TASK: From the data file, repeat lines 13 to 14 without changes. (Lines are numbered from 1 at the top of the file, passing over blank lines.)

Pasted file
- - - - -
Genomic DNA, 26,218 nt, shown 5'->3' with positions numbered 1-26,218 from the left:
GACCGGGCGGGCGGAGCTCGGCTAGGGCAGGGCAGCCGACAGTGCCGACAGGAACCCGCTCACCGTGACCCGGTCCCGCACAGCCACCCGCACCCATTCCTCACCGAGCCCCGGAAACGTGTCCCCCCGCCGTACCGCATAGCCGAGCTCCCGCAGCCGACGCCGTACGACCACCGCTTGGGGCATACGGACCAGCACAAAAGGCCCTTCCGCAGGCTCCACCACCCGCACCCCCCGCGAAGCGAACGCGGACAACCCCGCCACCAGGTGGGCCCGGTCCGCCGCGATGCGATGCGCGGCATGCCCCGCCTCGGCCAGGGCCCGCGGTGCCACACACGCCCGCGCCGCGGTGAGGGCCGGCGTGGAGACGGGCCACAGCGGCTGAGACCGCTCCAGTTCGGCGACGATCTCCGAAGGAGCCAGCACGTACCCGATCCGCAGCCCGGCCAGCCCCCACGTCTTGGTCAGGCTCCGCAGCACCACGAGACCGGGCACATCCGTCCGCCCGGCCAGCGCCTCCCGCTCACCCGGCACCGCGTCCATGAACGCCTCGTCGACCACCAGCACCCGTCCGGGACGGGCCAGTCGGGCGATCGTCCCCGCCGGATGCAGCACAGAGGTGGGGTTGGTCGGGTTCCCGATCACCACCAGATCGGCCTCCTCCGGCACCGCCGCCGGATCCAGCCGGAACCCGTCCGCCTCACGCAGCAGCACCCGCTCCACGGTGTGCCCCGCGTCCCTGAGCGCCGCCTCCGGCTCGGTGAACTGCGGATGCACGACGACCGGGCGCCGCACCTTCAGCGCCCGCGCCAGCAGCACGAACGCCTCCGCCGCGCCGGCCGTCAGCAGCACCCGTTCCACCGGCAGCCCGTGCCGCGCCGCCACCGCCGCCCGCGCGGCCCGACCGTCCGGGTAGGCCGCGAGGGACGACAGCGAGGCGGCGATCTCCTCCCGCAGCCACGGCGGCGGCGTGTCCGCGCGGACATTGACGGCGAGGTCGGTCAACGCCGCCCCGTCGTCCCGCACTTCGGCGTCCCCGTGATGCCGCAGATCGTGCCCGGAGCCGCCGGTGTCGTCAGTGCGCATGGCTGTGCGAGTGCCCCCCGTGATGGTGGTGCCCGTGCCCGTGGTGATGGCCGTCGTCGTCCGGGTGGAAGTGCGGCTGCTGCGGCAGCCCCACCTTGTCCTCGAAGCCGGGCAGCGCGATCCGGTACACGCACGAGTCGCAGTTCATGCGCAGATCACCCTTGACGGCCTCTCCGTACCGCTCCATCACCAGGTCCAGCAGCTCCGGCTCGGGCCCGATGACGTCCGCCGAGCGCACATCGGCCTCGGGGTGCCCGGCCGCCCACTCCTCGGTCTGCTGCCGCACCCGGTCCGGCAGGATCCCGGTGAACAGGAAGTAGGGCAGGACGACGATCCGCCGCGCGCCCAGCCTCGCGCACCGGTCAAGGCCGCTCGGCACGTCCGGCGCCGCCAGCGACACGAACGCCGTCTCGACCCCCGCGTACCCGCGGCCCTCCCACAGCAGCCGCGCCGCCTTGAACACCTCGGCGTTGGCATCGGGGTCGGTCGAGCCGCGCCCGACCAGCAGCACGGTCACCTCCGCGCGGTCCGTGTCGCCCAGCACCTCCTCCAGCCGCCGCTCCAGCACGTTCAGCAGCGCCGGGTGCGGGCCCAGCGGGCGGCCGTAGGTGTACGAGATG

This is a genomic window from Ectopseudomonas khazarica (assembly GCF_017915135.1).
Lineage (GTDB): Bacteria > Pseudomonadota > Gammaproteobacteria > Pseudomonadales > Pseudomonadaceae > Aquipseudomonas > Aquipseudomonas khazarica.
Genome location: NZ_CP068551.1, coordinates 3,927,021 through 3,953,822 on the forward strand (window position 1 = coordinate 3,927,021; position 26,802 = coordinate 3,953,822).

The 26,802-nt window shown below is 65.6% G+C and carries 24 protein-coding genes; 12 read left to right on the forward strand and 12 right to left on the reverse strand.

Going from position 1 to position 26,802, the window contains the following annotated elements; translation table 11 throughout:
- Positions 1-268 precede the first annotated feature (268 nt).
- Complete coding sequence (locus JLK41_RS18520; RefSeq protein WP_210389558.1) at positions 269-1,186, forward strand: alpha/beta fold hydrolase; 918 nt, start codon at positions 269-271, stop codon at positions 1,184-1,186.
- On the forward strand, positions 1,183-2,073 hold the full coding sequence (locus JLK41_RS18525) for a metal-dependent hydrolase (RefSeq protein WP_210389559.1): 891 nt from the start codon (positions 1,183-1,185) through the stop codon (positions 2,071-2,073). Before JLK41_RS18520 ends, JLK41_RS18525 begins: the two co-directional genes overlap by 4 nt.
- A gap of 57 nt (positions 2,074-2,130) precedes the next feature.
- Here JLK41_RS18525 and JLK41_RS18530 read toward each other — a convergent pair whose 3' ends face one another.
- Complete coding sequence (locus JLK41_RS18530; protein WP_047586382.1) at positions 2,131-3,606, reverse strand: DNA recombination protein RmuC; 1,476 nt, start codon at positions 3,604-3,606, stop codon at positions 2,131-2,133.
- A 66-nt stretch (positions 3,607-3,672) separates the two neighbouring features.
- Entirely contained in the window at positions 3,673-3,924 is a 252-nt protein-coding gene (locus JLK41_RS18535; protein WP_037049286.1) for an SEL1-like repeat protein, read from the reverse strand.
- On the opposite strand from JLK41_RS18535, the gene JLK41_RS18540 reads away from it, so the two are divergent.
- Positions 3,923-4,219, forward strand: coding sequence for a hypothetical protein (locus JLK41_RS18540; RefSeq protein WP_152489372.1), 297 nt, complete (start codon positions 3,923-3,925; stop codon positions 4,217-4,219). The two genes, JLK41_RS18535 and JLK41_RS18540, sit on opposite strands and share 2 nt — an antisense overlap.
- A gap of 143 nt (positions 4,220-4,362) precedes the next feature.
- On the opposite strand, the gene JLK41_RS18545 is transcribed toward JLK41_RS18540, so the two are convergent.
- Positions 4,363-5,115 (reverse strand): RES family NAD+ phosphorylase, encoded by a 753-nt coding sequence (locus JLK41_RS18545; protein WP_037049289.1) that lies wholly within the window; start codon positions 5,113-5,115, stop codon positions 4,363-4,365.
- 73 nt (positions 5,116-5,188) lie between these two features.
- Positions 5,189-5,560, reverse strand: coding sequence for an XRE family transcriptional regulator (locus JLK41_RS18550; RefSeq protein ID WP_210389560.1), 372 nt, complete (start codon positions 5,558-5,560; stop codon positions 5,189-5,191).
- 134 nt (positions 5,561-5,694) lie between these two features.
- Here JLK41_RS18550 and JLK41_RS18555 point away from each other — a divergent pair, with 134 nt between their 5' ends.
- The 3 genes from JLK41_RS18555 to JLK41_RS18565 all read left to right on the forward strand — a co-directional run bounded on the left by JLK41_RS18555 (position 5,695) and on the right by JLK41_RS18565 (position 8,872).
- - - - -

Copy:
- Complete coding sequence (locus JLK41_RS18530; protein WP_047586382.1) at positions 2,131-3,606, reverse strand: DNA recombination protein RmuC; 1,476 nt, start codon at positions 3,604-3,606, stop codon at positions 2,131-2,133.
- A 66-nt stretch (positions 3,607-3,672) separates the two neighbouring features.